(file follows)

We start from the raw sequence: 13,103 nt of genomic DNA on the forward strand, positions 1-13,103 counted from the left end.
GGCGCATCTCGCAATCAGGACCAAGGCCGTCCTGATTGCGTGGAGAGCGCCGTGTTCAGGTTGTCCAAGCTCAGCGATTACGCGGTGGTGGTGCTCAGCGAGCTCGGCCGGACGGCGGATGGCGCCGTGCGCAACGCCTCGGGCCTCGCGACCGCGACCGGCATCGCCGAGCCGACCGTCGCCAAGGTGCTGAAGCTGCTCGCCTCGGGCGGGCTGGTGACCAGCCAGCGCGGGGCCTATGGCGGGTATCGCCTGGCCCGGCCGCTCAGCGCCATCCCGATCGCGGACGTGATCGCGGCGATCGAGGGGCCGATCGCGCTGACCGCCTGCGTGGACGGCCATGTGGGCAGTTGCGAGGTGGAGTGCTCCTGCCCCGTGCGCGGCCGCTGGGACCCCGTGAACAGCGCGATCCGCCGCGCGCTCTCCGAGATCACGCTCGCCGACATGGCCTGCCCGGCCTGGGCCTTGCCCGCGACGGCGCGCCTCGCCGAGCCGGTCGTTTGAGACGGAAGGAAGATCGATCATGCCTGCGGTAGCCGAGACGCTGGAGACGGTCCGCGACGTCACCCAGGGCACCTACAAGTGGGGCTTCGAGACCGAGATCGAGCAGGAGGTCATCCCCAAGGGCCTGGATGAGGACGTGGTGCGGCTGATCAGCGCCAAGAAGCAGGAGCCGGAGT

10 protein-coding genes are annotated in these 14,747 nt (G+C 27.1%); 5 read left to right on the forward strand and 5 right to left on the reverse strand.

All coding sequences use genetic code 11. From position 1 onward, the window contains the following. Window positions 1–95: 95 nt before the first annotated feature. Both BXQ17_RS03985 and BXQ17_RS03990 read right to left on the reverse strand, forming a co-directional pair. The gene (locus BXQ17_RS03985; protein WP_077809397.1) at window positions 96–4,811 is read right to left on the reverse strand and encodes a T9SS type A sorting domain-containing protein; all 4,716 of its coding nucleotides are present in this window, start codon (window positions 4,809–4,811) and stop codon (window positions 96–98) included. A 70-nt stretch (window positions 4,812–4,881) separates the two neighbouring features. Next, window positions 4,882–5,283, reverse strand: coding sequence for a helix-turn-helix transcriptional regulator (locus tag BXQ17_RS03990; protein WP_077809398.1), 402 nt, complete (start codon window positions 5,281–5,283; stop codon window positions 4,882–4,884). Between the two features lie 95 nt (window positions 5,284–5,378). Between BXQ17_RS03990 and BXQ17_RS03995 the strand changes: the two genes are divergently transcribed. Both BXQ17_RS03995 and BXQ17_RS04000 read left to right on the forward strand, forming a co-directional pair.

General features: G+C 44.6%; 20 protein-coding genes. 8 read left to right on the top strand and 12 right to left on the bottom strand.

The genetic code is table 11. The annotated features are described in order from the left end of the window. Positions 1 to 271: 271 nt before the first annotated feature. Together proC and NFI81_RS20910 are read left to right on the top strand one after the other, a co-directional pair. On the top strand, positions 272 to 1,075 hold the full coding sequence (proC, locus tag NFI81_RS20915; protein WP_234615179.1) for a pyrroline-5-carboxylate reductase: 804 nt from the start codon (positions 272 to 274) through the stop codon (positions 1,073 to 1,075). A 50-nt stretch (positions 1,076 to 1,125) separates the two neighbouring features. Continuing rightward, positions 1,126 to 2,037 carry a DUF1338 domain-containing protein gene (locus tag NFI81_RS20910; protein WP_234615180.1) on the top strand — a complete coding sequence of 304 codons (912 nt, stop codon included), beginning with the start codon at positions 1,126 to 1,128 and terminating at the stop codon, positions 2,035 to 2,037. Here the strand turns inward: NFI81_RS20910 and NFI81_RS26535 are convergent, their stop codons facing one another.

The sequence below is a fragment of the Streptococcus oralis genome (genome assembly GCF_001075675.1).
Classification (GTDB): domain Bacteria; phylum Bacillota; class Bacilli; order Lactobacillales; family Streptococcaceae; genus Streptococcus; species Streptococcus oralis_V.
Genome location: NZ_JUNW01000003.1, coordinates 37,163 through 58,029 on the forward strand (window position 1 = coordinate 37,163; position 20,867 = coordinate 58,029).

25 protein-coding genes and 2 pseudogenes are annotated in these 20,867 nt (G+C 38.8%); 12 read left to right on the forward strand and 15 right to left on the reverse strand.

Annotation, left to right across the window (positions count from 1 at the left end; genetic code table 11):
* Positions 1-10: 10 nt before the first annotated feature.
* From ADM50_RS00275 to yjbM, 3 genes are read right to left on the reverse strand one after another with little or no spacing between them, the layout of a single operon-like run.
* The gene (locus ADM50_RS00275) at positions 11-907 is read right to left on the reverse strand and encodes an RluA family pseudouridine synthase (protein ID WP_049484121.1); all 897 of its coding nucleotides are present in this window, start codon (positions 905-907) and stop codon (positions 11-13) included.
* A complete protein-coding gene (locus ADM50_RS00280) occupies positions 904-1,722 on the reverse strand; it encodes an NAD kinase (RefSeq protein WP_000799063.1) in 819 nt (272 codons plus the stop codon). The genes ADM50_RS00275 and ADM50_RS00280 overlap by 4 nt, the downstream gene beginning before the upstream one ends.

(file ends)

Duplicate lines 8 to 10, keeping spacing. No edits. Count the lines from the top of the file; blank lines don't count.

Classification (GTDB): domain Bacteria; phylum Bacillota; class Bacilli; order Lactobacillales; family Streptococcaceae; genus Streptococcus; species Streptococcus oralis_V.
Genome location: NZ_JUNW01000003.1, coordinates 37,163 through 58,029 on the forward strand (window position 1 = coordinate 37,163; position 20,867 = coordinate 58,029).

25 protein-coding genes and 2 pseudogenes are annotated in these 20,867 nt (G+C 38.8%); 12 read left to right on the forward strand and 15 right to left on the reverse strand.